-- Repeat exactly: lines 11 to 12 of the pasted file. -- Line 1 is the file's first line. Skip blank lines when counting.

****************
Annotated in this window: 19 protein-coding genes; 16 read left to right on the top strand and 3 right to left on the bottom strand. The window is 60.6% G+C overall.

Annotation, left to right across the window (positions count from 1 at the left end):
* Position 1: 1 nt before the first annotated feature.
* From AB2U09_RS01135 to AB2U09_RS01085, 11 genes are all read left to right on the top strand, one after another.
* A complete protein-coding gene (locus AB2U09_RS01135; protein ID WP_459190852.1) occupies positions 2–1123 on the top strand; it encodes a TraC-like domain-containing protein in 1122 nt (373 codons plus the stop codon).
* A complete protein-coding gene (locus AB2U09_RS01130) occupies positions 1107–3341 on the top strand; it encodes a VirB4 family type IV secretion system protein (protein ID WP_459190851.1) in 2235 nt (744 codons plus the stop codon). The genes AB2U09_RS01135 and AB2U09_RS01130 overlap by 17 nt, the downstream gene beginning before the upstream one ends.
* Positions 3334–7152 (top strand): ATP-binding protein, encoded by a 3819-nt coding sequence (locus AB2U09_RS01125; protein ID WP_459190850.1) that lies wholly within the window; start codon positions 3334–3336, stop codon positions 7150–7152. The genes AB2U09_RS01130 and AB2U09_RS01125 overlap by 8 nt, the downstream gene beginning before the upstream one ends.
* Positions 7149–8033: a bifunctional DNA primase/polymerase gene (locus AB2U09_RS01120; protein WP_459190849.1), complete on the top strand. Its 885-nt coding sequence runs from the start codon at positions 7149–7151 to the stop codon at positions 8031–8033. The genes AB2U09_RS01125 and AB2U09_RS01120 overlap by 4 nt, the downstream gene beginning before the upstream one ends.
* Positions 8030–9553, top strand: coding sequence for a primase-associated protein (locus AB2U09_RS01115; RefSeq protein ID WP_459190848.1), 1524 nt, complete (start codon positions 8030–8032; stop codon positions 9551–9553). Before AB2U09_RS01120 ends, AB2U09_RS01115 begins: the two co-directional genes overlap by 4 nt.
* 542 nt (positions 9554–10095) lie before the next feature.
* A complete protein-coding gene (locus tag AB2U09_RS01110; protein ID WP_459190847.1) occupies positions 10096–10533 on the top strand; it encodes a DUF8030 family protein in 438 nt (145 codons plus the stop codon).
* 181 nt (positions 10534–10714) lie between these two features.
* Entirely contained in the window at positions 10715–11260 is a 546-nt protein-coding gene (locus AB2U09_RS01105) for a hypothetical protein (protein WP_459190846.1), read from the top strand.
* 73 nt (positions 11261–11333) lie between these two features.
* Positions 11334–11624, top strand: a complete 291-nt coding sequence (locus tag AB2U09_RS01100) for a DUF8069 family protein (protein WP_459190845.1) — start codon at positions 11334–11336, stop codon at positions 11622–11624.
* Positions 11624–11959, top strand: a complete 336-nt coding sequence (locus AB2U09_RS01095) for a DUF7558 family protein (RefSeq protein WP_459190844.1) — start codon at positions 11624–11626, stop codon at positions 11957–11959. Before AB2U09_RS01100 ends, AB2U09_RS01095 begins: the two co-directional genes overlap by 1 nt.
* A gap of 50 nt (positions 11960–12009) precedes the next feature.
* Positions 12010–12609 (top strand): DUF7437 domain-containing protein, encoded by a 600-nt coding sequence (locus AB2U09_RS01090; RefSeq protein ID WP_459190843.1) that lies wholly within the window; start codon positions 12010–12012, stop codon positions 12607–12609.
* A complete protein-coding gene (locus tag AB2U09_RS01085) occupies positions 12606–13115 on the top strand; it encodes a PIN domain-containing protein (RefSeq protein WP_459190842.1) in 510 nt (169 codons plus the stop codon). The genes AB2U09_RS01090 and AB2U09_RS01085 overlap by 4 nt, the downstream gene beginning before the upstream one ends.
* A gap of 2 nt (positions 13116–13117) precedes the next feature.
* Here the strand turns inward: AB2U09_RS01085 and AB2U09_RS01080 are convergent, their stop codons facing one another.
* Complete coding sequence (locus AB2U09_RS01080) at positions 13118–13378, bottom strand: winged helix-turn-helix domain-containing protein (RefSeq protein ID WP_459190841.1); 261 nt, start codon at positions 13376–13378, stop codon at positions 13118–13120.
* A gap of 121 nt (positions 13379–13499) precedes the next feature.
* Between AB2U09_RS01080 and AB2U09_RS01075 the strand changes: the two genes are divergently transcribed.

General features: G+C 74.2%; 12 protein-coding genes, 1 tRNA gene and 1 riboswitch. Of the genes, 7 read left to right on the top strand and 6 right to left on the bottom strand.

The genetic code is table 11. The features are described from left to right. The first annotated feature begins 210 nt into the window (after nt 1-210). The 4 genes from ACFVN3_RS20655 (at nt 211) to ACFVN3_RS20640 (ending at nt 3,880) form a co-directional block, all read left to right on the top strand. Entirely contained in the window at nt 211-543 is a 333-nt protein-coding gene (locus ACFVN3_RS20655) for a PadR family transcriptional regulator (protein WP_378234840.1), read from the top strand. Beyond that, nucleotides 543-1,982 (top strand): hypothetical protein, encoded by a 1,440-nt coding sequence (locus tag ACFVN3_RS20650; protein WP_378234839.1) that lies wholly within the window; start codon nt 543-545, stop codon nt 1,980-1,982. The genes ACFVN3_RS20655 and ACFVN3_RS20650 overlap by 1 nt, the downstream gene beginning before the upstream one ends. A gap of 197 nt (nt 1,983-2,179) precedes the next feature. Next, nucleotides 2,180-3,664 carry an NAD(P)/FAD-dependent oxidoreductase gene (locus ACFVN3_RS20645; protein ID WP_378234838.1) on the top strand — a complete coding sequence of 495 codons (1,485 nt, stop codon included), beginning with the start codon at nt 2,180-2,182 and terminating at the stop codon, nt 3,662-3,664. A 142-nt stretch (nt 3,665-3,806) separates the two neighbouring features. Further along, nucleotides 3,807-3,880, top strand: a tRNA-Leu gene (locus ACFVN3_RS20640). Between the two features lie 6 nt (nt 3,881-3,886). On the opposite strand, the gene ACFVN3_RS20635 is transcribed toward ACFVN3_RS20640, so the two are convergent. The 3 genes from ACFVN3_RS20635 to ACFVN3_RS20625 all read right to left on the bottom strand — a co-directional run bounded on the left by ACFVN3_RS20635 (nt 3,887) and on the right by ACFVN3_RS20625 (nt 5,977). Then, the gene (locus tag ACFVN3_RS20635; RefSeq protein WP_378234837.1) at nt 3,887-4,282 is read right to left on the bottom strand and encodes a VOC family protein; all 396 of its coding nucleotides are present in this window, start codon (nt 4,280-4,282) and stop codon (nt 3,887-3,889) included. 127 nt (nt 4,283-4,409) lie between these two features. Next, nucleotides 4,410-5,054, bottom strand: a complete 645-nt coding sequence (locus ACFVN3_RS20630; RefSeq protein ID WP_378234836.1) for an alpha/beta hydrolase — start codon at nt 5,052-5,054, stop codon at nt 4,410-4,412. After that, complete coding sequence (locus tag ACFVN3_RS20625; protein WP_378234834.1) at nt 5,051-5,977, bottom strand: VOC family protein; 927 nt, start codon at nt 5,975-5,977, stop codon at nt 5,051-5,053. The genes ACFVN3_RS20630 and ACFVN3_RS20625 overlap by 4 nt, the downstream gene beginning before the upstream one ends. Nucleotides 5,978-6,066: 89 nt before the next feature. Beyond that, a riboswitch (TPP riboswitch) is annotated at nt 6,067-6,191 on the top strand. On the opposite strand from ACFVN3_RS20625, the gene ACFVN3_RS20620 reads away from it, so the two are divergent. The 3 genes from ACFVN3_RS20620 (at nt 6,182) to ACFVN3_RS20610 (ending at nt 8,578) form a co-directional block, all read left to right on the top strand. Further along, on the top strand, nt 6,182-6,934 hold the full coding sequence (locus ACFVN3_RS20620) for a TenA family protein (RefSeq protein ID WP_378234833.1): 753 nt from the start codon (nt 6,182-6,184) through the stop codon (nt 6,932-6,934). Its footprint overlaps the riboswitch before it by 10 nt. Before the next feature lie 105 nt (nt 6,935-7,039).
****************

* A complete protein-coding gene (locus tag AB2U09_RS01110; protein ID WP_459190847.1) occupies positions 10096–10533 on the top strand; it encodes a DUF8030 family protein in 438 nt (145 codons plus the stop codon).
* 181 nt (positions 10534–10714) lie between these two features.